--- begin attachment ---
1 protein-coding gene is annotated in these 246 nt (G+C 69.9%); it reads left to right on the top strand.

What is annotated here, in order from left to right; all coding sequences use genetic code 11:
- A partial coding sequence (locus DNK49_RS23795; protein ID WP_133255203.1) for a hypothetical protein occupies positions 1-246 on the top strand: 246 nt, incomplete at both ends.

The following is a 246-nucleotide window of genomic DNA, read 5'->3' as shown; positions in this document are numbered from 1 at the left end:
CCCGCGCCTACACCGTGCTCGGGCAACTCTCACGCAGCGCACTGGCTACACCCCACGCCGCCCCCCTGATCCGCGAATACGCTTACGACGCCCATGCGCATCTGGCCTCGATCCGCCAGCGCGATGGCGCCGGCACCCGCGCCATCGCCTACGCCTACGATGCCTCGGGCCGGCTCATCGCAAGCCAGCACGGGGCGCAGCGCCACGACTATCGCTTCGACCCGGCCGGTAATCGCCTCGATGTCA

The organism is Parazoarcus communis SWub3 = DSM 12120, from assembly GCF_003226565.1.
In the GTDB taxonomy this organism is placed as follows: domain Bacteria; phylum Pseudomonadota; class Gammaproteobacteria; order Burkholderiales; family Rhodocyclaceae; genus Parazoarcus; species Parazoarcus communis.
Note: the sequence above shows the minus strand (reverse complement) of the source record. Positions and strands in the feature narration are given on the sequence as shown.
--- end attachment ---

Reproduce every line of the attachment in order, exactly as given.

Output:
1 protein-coding gene is annotated in these 246 nt (G+C 69.9%); it reads left to right on the top strand.

What is annotated here, in order from left to right; all coding sequences use genetic code 11:
- A partial coding sequence (locus DNK49_RS23795; protein ID WP_133255203.1) for a hypothetical protein occupies positions 1-246 on the top strand: 246 nt, incomplete at both ends.

The following is a 246-nucleotide window of genomic DNA, read 5'->3' as shown; positions in this document are numbered from 1 at the left end:
CCCGCGCCTACACCGTGCTCGGGCAACTCTCACGCAGCGCACTGGCTACACCCCACGCCGCCCCCCTGATCCGCGAATACGCTTACGACGCCCATGCGCATCTGGCCTCGATCCGCCAGCGCGATGGCGCCGGCACCCGCGCCATCGCCTACGCCTACGATGCCTCGGGCCGGCTCATCGCAAGCCAGCACGGGGCGCAGCGCCACGACTATCGCTTCGACCCGGCCGGTAATCGCCTCGATGTCA

The organism is Parazoarcus communis SWub3 = DSM 12120, from assembly GCF_003226565.1.
In the GTDB taxonomy this organism is placed as follows: domain Bacteria; phylum Pseudomonadota; class Gammaproteobacteria; order Burkholderiales; family Rhodocyclaceae; genus Parazoarcus; species Parazoarcus communis.
Note: the sequence above shows the minus strand (reverse complement) of the source record. Positions and strands in the feature narration are given on the sequence as shown.